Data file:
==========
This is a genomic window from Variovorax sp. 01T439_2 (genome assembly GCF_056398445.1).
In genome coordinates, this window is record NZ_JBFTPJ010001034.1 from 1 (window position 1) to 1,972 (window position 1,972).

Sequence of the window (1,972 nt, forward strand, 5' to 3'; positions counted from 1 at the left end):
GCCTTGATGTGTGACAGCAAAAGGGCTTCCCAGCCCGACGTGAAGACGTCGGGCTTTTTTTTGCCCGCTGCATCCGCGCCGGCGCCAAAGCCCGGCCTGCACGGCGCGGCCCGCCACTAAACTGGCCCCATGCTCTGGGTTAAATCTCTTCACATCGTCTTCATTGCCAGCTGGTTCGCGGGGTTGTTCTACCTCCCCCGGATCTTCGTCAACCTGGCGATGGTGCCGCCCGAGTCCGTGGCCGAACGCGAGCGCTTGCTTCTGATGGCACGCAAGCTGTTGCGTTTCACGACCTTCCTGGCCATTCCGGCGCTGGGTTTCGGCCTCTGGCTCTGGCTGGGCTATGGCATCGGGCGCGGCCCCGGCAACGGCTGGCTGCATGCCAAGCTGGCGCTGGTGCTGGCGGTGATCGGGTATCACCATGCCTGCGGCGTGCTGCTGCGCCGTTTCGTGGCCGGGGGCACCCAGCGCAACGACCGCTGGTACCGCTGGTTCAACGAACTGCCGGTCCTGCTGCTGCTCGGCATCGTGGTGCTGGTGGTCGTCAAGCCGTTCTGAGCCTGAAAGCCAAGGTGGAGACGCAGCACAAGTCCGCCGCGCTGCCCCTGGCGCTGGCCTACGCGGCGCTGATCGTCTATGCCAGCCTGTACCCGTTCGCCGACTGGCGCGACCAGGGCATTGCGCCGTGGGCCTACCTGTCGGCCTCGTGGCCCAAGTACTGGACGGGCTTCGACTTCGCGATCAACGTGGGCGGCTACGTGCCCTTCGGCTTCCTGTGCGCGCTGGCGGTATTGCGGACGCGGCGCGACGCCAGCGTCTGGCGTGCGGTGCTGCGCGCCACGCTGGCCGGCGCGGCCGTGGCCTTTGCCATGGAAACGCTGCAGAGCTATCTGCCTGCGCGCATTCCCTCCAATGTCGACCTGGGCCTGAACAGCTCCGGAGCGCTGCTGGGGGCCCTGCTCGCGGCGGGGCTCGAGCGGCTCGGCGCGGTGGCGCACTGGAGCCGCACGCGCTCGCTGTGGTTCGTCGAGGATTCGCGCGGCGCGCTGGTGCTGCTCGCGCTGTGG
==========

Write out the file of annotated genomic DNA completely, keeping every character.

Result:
This is a genomic window from Variovorax sp. 01T439_2 (genome assembly GCF_056398445.1).
In genome coordinates, this window is record NZ_JBFTPJ010001034.1 from 1 (window position 1) to 1,972 (window position 1,972).

Sequence of the window (1,972 nt, forward strand, 5' to 3'; positions counted from 1 at the left end):
GCCTTGATGTGTGACAGCAAAAGGGCTTCCCAGCCCGACGTGAAGACGTCGGGCTTTTTTTTGCCCGCTGCATCCGCGCCGGCGCCAAAGCCCGGCCTGCACGGCGCGGCCCGCCACTAAACTGGCCCCATGCTCTGGGTTAAATCTCTTCACATCGTCTTCATTGCCAGCTGGTTCGCGGGGTTGTTCTACCTCCCCCGGATCTTCGTCAACCTGGCGATGGTGCCGCCCGAGTCCGTGGCCGAACGCGAGCGCTTGCTTCTGATGGCACGCAAGCTGTTGCGTTTCACGACCTTCCTGGCCATTCCGGCGCTGGGTTTCGGCCTCTGGCTCTGGCTGGGCTATGGCATCGGGCGCGGCCCCGGCAACGGCTGGCTGCATGCCAAGCTGGCGCTGGTGCTGGCGGTGATCGGGTATCACCATGCCTGCGGCGTGCTGCTGCGCCGTTTCGTGGCCGGGGGCACCCAGCGCAACGACCGCTGGTACCGCTGGTTCAACGAACTGCCGGTCCTGCTGCTGCTCGGCATCGTGGTGCTGGTGGTCGTCAAGCCGTTCTGAGCCTGAAAGCCAAGGTGGAGACGCAGCACAAGTCCGCCGCGCTGCCCCTGGCGCTGGCCTACGCGGCGCTGATCGTCTATGCCAGCCTGTACCCGTTCGCCGACTGGCGCGACCAGGGCATTGCGCCGTGGGCCTACCTGTCGGCCTCGTGGCCCAAGTACTGGACGGGCTTCGACTTCGCGATCAACGTGGGCGGCTACGTGCCCTTCGGCTTCCTGTGCGCGCTGGCGGTATTGCGGACGCGGCGCGACGCCAGCGTCTGGCGTGCGGTGCTGCGCGCCACGCTGGCCGGCGCGGCCGTGGCCTTTGCCATGGAAACGCTGCAGAGCTATCTGCCTGCGCGCATTCCCTCCAATGTCGACCTGGGCCTGAACAGCTCCGGAGCGCTGCTGGGGGCCCTGCTCGCGGCGGGGCTCGAGCGGCTCGGCGCGGTGGCGCACTGGAGCCGCACGCGCTCGCTGTGGTTCGTCGAGGATTCGCGCGGCGCGCTGGTGCTGCTCGCGCTGTGG